Consumers and activists want masoor dal to be supplied through PDS outlets in T.N.

Masoor dal is cheaper and more nutritious than the tur dal that is currently supplied at ration shops, activists say

March 18, 2024 10:24 am | Updated 10:24 am IST - CHENNAI

At present, tur dal is supplied at ration shops in T.N. A section of consumers and activists want this replaced by masoor dal. File photograph used for representational purposes only

At present, tur dal is supplied at ration shops in T.N. A section of consumers and activists want this replaced by masoor dal. File photograph used for representational purposes only


A section of family card holders, activists and even dal millers have urged the Tamil Nadu government to provide masoor dal, which is red lentil, at fair price shops through the Public Distribution System (PDS) since it is priced lower than toor dal and is more nutritious. They say a portion of the dal being sold via PDS outlets at present is Canadian red lentil, labelled and supplied as Canadian toor dal.  

Consumer activist T. Sadagopan said that one kilogram of masoor dal in the retail market was only ₹140/kg whereas that of toor dhal was ₹210/kg. “The government buys toor dhal at wholesale rates and supplies it at subsidised rates at the PDS. If masoor dal is more economical, the government should consider replacing Canadian red lentil with masoor dal,” he suggested.

K. Balasubramanian, honorary president, Tamil Nadu government - Fair Price Employees Union (TMG- FEU) said that the government should not hesitate to shift to a lower priced alternative. “Masoor dal is grown in India, which means the import bill would be greatly reduced if it is procured from within the country.”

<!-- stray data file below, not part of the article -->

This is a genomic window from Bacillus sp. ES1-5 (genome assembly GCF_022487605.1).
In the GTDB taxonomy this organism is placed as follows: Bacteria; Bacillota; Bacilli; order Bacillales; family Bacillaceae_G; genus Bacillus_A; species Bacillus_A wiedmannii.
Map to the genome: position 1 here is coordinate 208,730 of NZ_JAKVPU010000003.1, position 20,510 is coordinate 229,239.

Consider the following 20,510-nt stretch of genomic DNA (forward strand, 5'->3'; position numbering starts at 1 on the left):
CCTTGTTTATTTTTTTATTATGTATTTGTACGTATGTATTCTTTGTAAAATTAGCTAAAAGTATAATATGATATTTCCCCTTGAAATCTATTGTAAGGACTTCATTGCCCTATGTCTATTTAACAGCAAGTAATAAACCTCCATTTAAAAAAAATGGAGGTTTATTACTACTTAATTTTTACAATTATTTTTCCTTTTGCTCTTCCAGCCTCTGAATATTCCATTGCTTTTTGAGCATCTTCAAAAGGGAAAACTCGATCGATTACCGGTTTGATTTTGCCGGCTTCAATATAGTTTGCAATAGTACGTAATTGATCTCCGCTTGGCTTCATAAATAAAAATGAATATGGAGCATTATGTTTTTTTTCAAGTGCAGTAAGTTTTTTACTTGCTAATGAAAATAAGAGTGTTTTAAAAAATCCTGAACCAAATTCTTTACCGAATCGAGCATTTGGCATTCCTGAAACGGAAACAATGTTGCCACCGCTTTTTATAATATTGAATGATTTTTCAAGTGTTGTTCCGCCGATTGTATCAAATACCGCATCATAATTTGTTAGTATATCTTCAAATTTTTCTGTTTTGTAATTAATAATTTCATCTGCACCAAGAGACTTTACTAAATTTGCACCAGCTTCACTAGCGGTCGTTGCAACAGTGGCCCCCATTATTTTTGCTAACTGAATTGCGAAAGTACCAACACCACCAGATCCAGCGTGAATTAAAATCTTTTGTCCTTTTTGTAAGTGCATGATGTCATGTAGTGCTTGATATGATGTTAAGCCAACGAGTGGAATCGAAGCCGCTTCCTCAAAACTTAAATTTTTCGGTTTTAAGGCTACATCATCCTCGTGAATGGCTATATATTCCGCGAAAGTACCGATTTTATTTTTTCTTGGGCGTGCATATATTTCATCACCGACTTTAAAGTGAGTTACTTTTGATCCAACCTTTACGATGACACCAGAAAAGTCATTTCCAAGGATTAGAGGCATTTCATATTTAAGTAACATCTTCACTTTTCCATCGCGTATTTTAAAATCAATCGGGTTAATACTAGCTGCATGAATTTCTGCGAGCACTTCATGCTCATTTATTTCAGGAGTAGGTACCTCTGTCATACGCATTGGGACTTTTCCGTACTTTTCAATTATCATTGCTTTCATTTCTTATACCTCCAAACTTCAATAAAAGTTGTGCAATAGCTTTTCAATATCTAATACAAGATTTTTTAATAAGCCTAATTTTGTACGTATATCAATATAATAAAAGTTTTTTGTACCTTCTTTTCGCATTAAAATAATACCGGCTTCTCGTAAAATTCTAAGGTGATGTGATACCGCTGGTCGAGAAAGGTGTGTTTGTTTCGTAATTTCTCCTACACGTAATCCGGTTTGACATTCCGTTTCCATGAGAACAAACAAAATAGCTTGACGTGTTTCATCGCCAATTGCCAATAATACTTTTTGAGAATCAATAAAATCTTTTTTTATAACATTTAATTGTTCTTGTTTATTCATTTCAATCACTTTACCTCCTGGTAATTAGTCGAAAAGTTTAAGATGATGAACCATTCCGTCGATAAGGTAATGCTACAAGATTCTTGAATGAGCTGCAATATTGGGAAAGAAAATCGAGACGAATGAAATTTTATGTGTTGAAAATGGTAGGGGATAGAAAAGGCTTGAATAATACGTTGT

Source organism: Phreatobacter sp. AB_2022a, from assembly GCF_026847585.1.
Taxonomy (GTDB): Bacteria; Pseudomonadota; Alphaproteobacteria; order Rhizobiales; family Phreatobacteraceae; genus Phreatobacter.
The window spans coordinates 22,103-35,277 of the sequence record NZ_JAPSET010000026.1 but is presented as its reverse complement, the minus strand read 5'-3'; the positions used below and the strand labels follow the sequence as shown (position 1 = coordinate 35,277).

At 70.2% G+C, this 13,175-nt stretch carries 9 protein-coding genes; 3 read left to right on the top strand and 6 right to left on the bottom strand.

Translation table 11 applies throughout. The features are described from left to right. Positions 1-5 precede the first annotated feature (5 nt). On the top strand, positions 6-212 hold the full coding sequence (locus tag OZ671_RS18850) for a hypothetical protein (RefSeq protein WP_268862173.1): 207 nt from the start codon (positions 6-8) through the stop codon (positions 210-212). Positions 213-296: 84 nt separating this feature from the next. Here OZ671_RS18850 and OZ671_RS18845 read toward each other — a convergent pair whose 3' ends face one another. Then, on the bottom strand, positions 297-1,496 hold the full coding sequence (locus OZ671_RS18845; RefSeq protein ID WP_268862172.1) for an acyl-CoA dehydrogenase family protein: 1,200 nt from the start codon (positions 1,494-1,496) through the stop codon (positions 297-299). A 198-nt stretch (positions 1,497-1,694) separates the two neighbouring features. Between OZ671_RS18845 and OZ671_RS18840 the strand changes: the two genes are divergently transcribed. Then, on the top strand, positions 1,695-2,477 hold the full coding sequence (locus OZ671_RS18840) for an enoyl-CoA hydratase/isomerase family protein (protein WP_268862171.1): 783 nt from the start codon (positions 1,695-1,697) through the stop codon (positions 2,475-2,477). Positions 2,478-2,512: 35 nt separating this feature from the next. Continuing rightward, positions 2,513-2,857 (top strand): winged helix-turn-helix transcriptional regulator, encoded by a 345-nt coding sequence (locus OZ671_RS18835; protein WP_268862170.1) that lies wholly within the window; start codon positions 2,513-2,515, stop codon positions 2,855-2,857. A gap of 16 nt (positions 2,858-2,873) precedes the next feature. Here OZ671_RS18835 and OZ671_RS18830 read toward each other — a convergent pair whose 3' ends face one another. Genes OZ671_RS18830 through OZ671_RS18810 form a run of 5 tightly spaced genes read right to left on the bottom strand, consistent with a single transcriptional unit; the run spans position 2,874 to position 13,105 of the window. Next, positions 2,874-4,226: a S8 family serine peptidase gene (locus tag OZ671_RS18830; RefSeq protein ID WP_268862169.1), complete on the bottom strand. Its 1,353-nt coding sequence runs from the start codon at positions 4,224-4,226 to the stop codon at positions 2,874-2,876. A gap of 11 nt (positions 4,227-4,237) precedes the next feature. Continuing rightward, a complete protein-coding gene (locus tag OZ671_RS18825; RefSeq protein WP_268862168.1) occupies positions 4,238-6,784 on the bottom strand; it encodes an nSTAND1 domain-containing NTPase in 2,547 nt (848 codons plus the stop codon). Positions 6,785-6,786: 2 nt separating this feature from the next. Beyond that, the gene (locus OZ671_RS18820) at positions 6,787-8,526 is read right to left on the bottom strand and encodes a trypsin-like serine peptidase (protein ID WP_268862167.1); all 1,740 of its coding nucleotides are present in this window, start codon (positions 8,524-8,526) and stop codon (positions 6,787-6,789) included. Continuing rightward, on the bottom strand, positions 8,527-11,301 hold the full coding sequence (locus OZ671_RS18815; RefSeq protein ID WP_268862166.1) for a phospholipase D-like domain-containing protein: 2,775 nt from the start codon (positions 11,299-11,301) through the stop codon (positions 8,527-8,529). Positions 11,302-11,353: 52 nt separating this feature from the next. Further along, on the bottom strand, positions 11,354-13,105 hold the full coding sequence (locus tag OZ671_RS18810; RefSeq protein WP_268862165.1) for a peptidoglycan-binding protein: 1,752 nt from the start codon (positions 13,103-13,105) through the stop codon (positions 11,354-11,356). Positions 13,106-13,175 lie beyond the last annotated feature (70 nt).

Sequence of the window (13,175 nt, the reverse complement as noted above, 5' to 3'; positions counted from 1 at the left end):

Nutrition-wise too, toor dal known as red gram dal, is lower in calories when compared to masoor dal. The protein content is 22g/100g, lower than that of masoor dal and the fibre content, 9g /100g, is also lower than that of masoor dal. The potassium content however, is more than double that of masoor dal, explained a nutritionist.

Citizen Consumer and Civic Action Group’s S. Saroja said that if masoor dal had more nutritional value, then the government should consider supplying this dal on a pilot basis at a few outlets at least. “They can have both available at the shops and explain to the public, the benefits of masoor dal. There is no harm in trying this out for a few months,” she said.

Arumugam, a dal miller, said that the only point that might be cited against masoor dal is that it could cause some ill effects to the health. “That is an old belief and that came to be because of Kesari dhal, which looks similar, but is smaller than masoor dal. Now, with the use of colour sortex technology, even the 0.03% presence of Kesari dhal is removed. It can be found very minimally only in dals grown in West Bengal, Uttar Pradesh and Madhya Pradesh. The imported Masoor dal or Canadian red lentil does not have Kesari dal,” he explained.

V. Kausalya, a resident of Kannagi Nagar, said that she would not mind using Masoor dal, locally known as Mysore parappu, in her cooking. “If there is a cheaper alternative why not try it. I use it sometimes mixed with toor dal if I cannot afford to buy toor dal. It cooks faster, which means lesser cooking gas will be used. And since it is pre-soaked, it will reduce gastric issues that are common with dal consumption,” she pointed out.

Official sources in the Food and Consumer Affairs department said that since the matter was sub-judice, they could not comment on it.

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